That’s a very neat stove setup! It’s ideal for outdoor use, which I’ve never considered. Canning accidents are rare, but they do happen. Doing this outdoors would make that risk all but non-existent.

    Greens are a big thing around here in Georgia-collard, turnip, mustard…people love ’em. Specifically, they love ’em with hot pepper “juice”, and I bet this would be a hit! Thanks for the idea!


  3. I the same kerosene stove at a garage sale for $10. It lasted for quite awhile, but the tank rusted out. Kerosene floats on water and I’m guessing condensation was the problem. I liked it so much that I ended up with a new one. I now drain out the kerosene when I’m not using it and it’s been fine. The only thing I have to remember is to fill it up the night before so the wicks can get saturated with kerosene.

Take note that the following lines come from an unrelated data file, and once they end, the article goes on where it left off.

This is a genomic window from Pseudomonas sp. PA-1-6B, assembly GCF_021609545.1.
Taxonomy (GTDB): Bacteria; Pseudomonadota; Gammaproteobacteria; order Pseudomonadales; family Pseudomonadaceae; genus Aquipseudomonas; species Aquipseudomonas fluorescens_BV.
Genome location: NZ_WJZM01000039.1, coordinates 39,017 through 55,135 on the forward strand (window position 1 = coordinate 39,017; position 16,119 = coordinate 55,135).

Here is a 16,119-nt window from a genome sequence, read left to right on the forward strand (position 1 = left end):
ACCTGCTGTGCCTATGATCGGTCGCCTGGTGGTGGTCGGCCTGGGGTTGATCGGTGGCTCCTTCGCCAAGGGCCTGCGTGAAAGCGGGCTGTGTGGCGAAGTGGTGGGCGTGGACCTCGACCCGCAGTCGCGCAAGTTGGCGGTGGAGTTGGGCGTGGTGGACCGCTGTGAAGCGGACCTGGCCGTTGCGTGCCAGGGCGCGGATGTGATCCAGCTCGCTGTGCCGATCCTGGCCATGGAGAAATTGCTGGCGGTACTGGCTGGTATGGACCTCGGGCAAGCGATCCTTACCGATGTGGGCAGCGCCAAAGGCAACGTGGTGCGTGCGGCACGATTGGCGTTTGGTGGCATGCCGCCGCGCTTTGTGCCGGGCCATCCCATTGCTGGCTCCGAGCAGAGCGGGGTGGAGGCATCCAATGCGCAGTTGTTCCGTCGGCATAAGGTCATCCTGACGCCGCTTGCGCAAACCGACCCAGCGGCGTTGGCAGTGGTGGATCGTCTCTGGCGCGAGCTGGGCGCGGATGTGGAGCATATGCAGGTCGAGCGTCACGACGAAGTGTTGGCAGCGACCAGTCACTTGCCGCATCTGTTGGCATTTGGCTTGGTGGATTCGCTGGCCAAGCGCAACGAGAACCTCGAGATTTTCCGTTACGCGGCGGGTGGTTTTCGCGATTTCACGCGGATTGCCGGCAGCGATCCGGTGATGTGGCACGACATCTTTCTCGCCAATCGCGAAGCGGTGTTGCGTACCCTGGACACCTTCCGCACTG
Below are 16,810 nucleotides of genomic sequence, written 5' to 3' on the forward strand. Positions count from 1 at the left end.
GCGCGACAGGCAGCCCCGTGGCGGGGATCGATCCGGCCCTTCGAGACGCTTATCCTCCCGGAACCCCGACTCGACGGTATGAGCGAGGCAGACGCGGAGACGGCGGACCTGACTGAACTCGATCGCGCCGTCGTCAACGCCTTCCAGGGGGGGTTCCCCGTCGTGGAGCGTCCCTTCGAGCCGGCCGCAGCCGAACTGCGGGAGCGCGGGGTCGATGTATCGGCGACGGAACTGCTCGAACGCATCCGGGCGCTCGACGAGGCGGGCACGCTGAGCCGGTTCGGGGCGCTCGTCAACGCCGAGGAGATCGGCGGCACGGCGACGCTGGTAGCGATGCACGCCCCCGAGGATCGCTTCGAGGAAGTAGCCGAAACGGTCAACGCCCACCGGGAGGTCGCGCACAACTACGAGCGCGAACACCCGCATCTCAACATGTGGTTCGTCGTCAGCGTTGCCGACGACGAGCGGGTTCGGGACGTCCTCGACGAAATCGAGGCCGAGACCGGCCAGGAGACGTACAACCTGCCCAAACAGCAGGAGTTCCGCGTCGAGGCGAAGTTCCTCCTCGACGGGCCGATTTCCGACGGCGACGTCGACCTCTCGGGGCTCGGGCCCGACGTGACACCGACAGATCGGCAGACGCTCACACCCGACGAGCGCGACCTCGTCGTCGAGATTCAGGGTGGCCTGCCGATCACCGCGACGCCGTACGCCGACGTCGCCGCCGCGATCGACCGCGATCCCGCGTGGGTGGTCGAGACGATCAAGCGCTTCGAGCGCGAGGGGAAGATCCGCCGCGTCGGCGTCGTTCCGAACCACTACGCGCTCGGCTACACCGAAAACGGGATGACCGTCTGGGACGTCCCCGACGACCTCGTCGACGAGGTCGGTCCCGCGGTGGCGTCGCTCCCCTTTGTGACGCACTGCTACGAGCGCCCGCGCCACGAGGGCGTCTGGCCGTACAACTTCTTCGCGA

It’s perfect for canning–about 3/4 of full power gets the canner to 15psi or a 33 quart water pot to a full boil. 1-K kerosene (the good stuff) is “stink free” while the unit is running. The smell at start up and cool down reminds me of the smell from an old style cigarette lighter.

    Any hot pepper could be used but I’m partial to the Serrano. It’s midway up on the heat scale, but after it sits in the vinegar for a month or so, the “juice” is tangy but not deadly (my opinion..your opinion may be different)


    1. I really like the idea of outdoor pressure canning! I’m definitely going to look into that option more, especially since I have two little ones always underfoot in the kitchen.

      Serrano peppers are delicious when they’re used in tex-mex cooking, so I imagine they’d also be amazing pickled on salads and whatnot. Thanks for the info and tips!